An epidemiologic survey in the neighboring province of Alberta yielded one-year prevalence rates of .4 per 100 population for schizophrenic disorders and .3 per 100 population for the more narrowly defined diagnosis of schizophrenia (15), whereas a recent systematic review of international prevalence studies of schizophrenic disorders found that averaging one-year prevalence rates produces a figure of .66 per 100 population for schizophrenic disorders and .41 per 100 population for schizophrenia (4). These findings from large-scale epidemiologic surveys are remarkably similar to the province's average rate of .46 per 100 population estimated in this study on the basis of administrative data. Thus, although we could not demonstrate criterion validity for the prevalence rates we found, there is an indication of face validity when these are compared with findings of community surveys.
It should be noted that large-scale epidemiologic studies are not immune to limitations that threaten validity—for example, incomplete case findings and suboptimal sensitivity and specificity in diagnosis. Thus they share some of the problems associated with the methods we used. In some respects, our methods may offer benefits over large-scale surveys. One advantage is that that all diagnoses are registered by persons who, by definition, have received training in the identification and diagnosis of mental illness, in contrast with large-scale surveys that most commonly have used lay interviewers.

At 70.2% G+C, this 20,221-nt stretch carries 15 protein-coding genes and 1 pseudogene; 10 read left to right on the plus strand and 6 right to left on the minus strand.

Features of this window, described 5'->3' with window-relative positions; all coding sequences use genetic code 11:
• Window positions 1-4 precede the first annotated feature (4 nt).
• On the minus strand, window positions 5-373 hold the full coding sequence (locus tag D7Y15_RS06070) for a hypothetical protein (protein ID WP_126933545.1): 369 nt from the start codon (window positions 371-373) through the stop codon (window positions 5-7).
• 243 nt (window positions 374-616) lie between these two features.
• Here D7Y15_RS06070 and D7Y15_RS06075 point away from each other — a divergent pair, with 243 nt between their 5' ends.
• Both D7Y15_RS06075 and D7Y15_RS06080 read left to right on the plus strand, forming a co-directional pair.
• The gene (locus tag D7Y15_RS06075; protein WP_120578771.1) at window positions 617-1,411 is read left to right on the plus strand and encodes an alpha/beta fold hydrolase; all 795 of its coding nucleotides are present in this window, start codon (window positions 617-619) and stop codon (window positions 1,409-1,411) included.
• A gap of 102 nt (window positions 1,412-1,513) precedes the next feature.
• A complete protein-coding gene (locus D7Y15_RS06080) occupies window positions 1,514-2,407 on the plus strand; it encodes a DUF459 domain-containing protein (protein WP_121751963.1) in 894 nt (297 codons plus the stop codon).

A significant advantage of the method we used is in its recognition of every case diagnosed within the year. Consequently, this method obviates the need for sampling methods and eliminates the margin of error that is inevitable with even the most sophisticated sampling techniques. Furthermore, our method may be more likely to identify persons with schizophrenic disorders who are homeless or who cannot be contacted through telephone surveys and other traditional epidemiologic survey methods.